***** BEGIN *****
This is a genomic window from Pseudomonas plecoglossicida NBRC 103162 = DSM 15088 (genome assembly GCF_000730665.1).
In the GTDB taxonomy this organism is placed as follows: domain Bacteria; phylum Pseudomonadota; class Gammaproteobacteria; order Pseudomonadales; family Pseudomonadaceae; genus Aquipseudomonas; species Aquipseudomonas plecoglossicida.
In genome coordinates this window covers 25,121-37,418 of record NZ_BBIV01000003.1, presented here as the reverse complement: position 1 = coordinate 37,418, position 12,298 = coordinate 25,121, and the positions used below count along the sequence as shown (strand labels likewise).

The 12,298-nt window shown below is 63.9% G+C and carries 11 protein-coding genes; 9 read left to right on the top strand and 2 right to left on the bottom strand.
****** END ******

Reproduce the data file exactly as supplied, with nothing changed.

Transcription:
This is a genomic window from Pseudomonas plecoglossicida NBRC 103162 = DSM 15088 (genome assembly GCF_000730665.1).
In the GTDB taxonomy this organism is placed as follows: domain Bacteria; phylum Pseudomonadota; class Gammaproteobacteria; order Pseudomonadales; family Pseudomonadaceae; genus Aquipseudomonas; species Aquipseudomonas plecoglossicida.
In genome coordinates this window covers 25,121-37,418 of record NZ_BBIV01000003.1, presented here as the reverse complement: position 1 = coordinate 37,418, position 12,298 = coordinate 25,121, and the positions used below count along the sequence as shown (strand labels likewise).

The 12,298-nt window shown below is 63.9% G+C and carries 11 protein-coding genes; 9 read left to right on the top strand and 2 right to left on the bottom strand.